|Posted by Teresa Nienhaus on January 25, 2010 at 11:40 AM|
Momentary Girls Playback STL Magazine
Written by Gabriel Bullard
Saturday, 28 July 2007
They played "Down By The River." For over seven minutes. With extended one-note guitar solos.
Hartford Coffee Company, St. Louis
According to their flyer, the Momentary Girls are "Five local moms performing an eclectic mix of rock, folk, R&B, jazzy, and contemporary cover tunes." Typically, that would mean "Mediocre bar band that happens to be all female." But after seeing them live, I know it means "One of the best baby boomer cover acts in the city."
The Momentary Girls aren't the type of band I would normally go see. I'll admit, I only went to the show for the novelty of the group. I expected to hear ‘Mom Rock' music; songs by Liz Phair, Joan Baez and Melanie. When they started playing "Sympathy for the Devil," though, I knew I was mistaken.
The most surprising thing about the Rolling Stones cover wasn't that the Momentary Girls pulled it off, it was that they were able to do what most bar bands either can't, or never try, to do; take a classic rock song and make it their own. There were no drums in the band, just acoustic guitar, electric guitar, keyboard and bass. Also, two members of the band were gone, leaving just a trio of moms to switch between those four instruments - five if you count the seldom-used 12-string guitar. Even with sparse instrumentation, the song came out great. They even did the "Woo-woo" background vocals. The vocals, by the way, were the strongest part of the show. (Except for the bass line on "Sittin' on the Dock of the Bay," which I've never heard a cover band play well...until now.)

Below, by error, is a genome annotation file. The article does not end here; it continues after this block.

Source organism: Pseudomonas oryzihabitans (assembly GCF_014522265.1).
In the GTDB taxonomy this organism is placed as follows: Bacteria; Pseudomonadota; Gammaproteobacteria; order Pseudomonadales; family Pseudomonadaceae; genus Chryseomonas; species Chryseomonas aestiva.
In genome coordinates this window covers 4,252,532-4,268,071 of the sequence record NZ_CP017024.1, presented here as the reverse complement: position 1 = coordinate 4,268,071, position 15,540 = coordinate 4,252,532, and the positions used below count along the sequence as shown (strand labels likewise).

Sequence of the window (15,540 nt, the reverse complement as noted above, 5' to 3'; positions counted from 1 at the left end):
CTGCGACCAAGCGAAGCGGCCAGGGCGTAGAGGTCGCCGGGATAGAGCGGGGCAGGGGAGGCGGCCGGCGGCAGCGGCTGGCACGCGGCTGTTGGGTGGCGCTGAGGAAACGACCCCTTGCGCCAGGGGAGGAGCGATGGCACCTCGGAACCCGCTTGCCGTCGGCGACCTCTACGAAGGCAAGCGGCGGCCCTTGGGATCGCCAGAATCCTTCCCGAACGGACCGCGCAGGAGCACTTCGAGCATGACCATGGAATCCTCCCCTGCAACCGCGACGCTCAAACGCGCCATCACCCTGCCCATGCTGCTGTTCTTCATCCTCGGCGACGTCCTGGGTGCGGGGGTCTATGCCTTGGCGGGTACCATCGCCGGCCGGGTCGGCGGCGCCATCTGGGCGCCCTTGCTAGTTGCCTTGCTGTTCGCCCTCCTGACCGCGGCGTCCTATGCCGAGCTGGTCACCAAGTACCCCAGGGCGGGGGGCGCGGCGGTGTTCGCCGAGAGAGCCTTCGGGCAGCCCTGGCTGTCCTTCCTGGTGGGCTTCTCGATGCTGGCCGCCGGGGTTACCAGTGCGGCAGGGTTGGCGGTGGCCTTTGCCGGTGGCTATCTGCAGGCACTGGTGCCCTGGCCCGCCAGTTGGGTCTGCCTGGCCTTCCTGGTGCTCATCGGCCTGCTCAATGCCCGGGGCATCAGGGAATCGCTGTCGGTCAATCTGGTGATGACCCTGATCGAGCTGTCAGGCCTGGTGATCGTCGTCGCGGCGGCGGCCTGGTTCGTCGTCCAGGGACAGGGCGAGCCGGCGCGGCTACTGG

The times when the show did drag were the times when the band did what was expected. Sure, the Sheryl Crow covers sounded fine, but anyone could've guessed an all mom band - from St. Louis no less - would play Sheryl Crow covers. Also, the cover of Crosby, Stills, Nash and Young‘s "Teach Your Children" was too predictable to do anything more than bring a smile to every parent in the audience.
If the obvious song choices hurt the show, the unpredictable moves made it great. For example, given that the group had a light, 70s-inspired folk-rock sound, it would make sense that they would cover a Neil Young song. Maybe they would play "Heart of Gold" or something off of Harvest. No way, not these ladies. They played "Down By The River." For over seven minutes. With extended one-note guitar solos.
The murder-ballad jam was almost as unexpected as the basket full of percussion instruments that the band passed around while asking the audience to participate in a cover of The Beatle's "Birthday," which the Momentary Girls played for their friend who was celebrating her fiftieth that night.
The show was proof that appearances - and descriptions on flyers - can be deceiving. Next time you see members of Brentwood's Birkenstock set sipping lattes at the Bread Company, imagine them passing out maracas, playing great slide guitar and nailing the three-part harmony on "The Weight."